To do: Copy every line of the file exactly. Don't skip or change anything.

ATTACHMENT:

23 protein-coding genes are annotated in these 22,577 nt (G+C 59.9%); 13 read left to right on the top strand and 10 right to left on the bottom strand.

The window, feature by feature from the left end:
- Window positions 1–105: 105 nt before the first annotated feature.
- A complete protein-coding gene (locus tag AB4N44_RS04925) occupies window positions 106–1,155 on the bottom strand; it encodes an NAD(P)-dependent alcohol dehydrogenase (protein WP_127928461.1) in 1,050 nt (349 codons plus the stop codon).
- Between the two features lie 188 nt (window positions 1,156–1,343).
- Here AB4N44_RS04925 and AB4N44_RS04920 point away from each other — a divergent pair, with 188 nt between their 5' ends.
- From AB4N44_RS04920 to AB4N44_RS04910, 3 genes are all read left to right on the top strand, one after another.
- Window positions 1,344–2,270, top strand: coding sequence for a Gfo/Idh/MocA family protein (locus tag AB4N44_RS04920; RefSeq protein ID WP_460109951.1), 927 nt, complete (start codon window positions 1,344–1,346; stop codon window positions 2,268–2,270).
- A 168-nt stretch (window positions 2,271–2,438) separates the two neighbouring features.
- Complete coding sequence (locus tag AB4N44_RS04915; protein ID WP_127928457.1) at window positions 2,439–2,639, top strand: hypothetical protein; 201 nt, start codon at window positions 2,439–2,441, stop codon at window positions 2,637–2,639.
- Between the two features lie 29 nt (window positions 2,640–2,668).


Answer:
23 protein-coding genes are annotated in these 22,577 nt (G+C 59.9%); 13 read left to right on the top strand and 10 right to left on the bottom strand.

The window, feature by feature from the left end:
- Window positions 1–105: 105 nt before the first annotated feature.
- A complete protein-coding gene (locus tag AB4N44_RS04925) occupies window positions 106–1,155 on the bottom strand; it encodes an NAD(P)-dependent alcohol dehydrogenase (protein WP_127928461.1) in 1,050 nt (349 codons plus the stop codon).
- Between the two features lie 188 nt (window positions 1,156–1,343).
- Here AB4N44_RS04925 and AB4N44_RS04920 point away from each other — a divergent pair, with 188 nt between their 5' ends.
- From AB4N44_RS04920 to AB4N44_RS04910, 3 genes are all read left to right on the top strand, one after another.
- Window positions 1,344–2,270, top strand: coding sequence for a Gfo/Idh/MocA family protein (locus tag AB4N44_RS04920; RefSeq protein ID WP_460109951.1), 927 nt, complete (start codon window positions 1,344–1,346; stop codon window positions 2,268–2,270).
- A 168-nt stretch (window positions 2,271–2,438) separates the two neighbouring features.
- Complete coding sequence (locus tag AB4N44_RS04915; protein ID WP_127928457.1) at window positions 2,439–2,639, top strand: hypothetical protein; 201 nt, start codon at window positions 2,439–2,441, stop codon at window positions 2,637–2,639.
- Between the two features lie 29 nt (window positions 2,640–2,668).